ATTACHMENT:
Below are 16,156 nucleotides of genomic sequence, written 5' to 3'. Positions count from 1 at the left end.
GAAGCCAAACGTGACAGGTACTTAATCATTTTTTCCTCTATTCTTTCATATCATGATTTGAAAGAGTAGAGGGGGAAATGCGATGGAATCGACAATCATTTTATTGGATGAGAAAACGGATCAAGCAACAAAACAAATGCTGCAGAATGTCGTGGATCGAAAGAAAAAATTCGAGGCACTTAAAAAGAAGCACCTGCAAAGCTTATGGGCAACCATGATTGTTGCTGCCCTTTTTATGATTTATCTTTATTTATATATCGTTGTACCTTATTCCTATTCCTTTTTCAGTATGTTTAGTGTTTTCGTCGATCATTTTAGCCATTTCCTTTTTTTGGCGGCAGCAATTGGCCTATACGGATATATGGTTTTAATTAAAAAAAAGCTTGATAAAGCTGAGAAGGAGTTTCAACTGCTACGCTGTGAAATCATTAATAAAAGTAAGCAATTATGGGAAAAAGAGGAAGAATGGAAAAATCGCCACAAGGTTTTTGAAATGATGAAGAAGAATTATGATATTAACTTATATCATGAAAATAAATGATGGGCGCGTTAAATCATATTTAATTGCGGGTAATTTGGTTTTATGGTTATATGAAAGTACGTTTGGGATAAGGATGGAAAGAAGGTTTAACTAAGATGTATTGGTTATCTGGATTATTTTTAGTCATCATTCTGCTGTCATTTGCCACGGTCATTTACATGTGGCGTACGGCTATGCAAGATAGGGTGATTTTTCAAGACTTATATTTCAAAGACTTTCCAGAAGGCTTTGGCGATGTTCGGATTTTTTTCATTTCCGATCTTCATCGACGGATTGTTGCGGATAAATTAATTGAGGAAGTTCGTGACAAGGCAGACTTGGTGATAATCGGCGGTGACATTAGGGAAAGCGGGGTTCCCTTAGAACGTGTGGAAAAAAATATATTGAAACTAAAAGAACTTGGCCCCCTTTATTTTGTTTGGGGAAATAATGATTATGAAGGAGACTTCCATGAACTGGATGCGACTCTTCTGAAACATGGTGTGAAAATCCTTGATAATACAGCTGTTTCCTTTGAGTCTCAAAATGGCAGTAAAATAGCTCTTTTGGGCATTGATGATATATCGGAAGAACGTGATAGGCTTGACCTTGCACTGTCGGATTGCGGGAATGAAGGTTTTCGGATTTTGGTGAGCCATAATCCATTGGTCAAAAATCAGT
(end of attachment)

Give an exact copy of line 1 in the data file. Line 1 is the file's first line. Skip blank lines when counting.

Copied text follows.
Below are 16,156 nucleotides of genomic sequence, written 5' to 3'. Positions count from 1 at the left end.